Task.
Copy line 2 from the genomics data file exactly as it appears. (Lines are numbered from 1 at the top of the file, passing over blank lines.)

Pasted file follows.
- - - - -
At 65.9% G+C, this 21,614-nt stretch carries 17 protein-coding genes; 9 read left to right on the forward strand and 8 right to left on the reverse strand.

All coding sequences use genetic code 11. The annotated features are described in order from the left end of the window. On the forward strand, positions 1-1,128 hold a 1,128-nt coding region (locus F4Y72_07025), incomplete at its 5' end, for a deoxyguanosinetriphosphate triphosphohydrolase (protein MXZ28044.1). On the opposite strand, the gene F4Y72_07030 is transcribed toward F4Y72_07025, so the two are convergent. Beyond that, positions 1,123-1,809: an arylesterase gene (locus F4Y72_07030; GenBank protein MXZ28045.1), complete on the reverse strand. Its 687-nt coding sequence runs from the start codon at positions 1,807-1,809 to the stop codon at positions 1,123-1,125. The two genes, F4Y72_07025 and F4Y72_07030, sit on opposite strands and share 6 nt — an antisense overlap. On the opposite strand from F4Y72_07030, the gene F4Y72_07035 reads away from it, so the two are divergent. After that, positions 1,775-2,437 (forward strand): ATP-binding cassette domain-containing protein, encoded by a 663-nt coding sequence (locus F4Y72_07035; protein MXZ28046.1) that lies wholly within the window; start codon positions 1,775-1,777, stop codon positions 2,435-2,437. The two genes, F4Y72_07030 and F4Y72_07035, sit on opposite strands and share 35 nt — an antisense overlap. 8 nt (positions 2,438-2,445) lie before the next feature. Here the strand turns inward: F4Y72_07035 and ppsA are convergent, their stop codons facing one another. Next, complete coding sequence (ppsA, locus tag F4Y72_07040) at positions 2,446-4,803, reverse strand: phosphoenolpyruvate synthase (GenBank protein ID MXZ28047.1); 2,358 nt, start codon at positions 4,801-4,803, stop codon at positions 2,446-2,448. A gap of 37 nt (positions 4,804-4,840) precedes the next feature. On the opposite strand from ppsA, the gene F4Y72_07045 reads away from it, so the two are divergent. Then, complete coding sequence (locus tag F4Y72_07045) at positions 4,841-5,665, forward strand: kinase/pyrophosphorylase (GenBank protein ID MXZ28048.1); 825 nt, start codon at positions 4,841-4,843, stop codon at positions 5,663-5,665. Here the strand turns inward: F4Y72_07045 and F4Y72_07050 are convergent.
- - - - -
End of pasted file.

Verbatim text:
All coding sequences use genetic code 11. The annotated features are described in order from the left end of the window. On the forward strand, positions 1-1,128 hold a 1,128-nt coding region (locus F4Y72_07025), incomplete at its 5' end, for a deoxyguanosinetriphosphate triphosphohydrolase (protein MXZ28044.1). On the opposite strand, the gene F4Y72_07030 is transcribed toward F4Y72_07025, so the two are convergent. Beyond that, positions 1,123-1,809: an arylesterase gene (locus F4Y72_07030; GenBank protein MXZ28045.1), complete on the reverse strand. Its 687-nt coding sequence runs from the start codon at positions 1,807-1,809 to the stop codon at positions 1,123-1,125. The two genes, F4Y72_07025 and F4Y72_07030, sit on opposite strands and share 6 nt — an antisense overlap. On the opposite strand from F4Y72_07030, the gene F4Y72_07035 reads away from it, so the two are divergent. After that, positions 1,775-2,437 (forward strand): ATP-binding cassette domain-containing protein, encoded by a 663-nt coding sequence (locus F4Y72_07035; protein MXZ28046.1) that lies wholly within the window; start codon positions 1,775-1,777, stop codon positions 2,435-2,437. The two genes, F4Y72_07030 and F4Y72_07035, sit on opposite strands and share 35 nt — an antisense overlap. 8 nt (positions 2,438-2,445) lie before the next feature. Here the strand turns inward: F4Y72_07035 and ppsA are convergent, their stop codons facing one another. Next, complete coding sequence (ppsA, locus tag F4Y72_07040) at positions 2,446-4,803, reverse strand: phosphoenolpyruvate synthase (GenBank protein ID MXZ28047.1); 2,358 nt, start codon at positions 4,801-4,803, stop codon at positions 2,446-2,448. A gap of 37 nt (positions 4,804-4,840) precedes the next feature. On the opposite strand from ppsA, the gene F4Y72_07045 reads away from it, so the two are divergent. Then, complete coding sequence (locus tag F4Y72_07045) at positions 4,841-5,665, forward strand: kinase/pyrophosphorylase (GenBank protein ID MXZ28048.1); 825 nt, start codon at positions 4,841-4,843, stop codon at positions 5,663-5,665. Here the strand turns inward: F4Y72_07045 and F4Y72_07050 are convergent.